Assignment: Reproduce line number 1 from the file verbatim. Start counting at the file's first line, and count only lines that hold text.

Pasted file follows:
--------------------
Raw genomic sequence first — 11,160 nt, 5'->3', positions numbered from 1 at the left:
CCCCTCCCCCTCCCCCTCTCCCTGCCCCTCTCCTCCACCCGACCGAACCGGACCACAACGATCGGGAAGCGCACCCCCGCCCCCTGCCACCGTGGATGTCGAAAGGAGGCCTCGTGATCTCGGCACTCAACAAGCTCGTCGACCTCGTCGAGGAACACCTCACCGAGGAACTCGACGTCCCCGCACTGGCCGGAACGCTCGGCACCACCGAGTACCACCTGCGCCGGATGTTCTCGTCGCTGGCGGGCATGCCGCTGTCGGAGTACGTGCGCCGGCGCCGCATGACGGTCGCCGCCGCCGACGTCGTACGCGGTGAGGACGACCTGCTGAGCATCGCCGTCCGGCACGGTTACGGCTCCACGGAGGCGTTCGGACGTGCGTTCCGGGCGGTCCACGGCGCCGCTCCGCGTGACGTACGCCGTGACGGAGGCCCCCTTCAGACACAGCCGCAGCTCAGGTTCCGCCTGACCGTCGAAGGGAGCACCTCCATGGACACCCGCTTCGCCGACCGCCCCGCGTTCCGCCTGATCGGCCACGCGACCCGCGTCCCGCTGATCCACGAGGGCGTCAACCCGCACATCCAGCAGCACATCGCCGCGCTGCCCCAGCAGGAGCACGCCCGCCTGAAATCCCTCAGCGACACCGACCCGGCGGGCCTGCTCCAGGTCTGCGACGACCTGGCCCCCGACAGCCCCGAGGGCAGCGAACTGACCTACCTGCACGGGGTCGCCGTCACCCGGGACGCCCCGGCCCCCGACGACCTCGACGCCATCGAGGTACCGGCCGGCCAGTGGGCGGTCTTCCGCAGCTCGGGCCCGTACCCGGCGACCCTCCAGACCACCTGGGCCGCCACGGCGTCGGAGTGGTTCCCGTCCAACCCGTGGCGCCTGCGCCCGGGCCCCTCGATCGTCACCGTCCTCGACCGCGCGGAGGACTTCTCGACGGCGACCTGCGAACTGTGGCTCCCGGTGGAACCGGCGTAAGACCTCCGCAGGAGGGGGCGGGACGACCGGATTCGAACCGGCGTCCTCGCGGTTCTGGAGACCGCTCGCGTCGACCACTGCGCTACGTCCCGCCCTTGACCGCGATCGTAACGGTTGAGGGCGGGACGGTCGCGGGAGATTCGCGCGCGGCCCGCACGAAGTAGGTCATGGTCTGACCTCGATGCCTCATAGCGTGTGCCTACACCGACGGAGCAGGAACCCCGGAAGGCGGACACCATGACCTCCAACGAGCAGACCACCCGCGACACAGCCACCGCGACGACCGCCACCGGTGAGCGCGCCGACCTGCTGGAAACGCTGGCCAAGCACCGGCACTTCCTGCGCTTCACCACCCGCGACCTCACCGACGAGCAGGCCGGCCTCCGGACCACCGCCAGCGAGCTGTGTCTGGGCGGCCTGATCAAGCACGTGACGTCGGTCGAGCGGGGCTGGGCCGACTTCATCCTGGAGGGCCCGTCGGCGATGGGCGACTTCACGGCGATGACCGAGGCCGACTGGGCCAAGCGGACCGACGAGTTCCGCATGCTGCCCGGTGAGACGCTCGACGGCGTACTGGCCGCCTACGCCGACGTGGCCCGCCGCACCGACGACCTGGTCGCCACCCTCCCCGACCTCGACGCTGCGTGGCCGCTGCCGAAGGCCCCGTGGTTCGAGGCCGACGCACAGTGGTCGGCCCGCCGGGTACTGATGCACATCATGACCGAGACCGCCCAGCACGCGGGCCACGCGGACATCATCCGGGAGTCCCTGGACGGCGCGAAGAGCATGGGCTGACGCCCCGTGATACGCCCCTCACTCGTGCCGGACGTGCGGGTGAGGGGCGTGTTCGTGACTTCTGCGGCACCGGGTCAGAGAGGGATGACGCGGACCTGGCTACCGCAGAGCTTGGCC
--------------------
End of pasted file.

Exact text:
Raw genomic sequence first — 11,160 nt, 5'->3', positions numbered from 1 at the left: